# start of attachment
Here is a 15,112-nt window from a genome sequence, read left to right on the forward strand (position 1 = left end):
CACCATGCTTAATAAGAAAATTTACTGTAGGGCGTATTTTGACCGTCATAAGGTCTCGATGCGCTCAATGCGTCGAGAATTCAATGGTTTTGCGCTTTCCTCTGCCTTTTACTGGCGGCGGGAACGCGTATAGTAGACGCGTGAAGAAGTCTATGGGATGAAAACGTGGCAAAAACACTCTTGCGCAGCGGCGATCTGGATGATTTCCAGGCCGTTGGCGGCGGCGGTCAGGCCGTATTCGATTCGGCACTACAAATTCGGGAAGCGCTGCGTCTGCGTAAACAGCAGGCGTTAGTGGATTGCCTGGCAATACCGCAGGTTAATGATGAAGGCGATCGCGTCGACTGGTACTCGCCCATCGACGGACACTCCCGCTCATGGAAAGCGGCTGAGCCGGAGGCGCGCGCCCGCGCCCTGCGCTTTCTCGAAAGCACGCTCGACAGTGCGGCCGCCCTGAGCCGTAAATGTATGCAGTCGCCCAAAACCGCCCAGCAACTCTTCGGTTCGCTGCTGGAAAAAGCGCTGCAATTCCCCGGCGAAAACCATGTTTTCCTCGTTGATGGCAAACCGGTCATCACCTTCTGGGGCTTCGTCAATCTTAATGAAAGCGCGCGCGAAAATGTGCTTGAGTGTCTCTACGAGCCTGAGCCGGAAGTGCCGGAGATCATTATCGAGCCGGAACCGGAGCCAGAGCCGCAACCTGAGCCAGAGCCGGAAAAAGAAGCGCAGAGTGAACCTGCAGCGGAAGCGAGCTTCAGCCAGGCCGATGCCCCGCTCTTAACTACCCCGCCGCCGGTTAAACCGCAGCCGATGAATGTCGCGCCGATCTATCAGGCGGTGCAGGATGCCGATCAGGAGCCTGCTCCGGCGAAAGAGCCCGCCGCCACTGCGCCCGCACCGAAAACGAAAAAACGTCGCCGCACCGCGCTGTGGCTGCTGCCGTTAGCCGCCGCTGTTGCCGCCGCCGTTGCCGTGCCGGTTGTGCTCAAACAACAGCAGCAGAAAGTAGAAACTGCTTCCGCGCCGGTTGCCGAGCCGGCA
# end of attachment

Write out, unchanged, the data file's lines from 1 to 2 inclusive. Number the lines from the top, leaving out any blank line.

Here is a 15,112-nt window from a genome sequence, read left to right on the forward strand (position 1 = left end):
CACCATGCTTAATAAGAAAATTTACTGTAGGGCGTATTTTGACCGTCATAAGGTCTCGATGCGCTCAATGCGTCGAGAATTCAATGGTTTTGCGCTTTCCTCTGCCTTTTACTGGCGGCGGGAACGCGTATAGTAGACGCGTGAAGAAGTCTATGGGATGAAAACGTGGCAAAAACACTCTTGCGCAGCGGCGATCTGGATGATTTCCAGGCCGTTGGCGGCGGCGGTCAGGCCGTATTCGATTCGGCACTACAAATTCGGGAAGCGCTGCGTCTGCGTAAACAGCAGGCGTTAGTGGATTGCCTGGCAATACCGCAGGTTAATGATGAAGGCGATCGCGTCGACTGGTACTCGCCCATCGACGGACACTCCCGCTCATGGAAAGCGGCTGAGCCGGAGGCGCGCGCCCGCGCCCTGCGCTTTCTCGAAAGCACGCTCGACAGTGCGGCCGCCCTGAGCCGTAAATGTATGCAGTCGCCCAAAACCGCCCAGCAACTCTTCGGTTCGCTGCTGGAAAAAGCGCTGCAATTCCCCGGCGAAAACCATGTTTTCCTCGTTGATGGCAAACCGGTCATCACCTTCTGGGGCTTCGTCAATCTTAATGAAAGCGCGCGCGAAAATGTGCTTGAGTGTCTCTACGAGCCTGAGCCGGAAGTGCCGGAGATCATTATCGAGCCGGAACCGGAGCCAGAGCCGCAACCTGAGCCAGAGCCGGAAAAAGAAGCGCAGAGTGAACCTGCAGCGGAAGCGAGCTTCAGCCAGGCCGATGCCCCGCTCTTAACTACCCCGCCGCCGGTTAAACCGCAGCCGATGAATGTCGCGCCGATCTATCAGGCGGTGCAGGATGCCGATCAGGAGCCTGCTCCGGCGAAAGAGCCCGCCGCCACTGCGCCCGCACCGAAAACGAAAAAACGTCGCCGCACCGCGCTGTGGCTGCTGCCGTTAGCCGCCGCTGTTGCCGCCGCCGTTGCCGTGCCGGTTGTGCTCAAACAACAGCAGCAGAAAGTAGAAACTGCTTCCGCGCCGGTTGCCGAGCCGGCA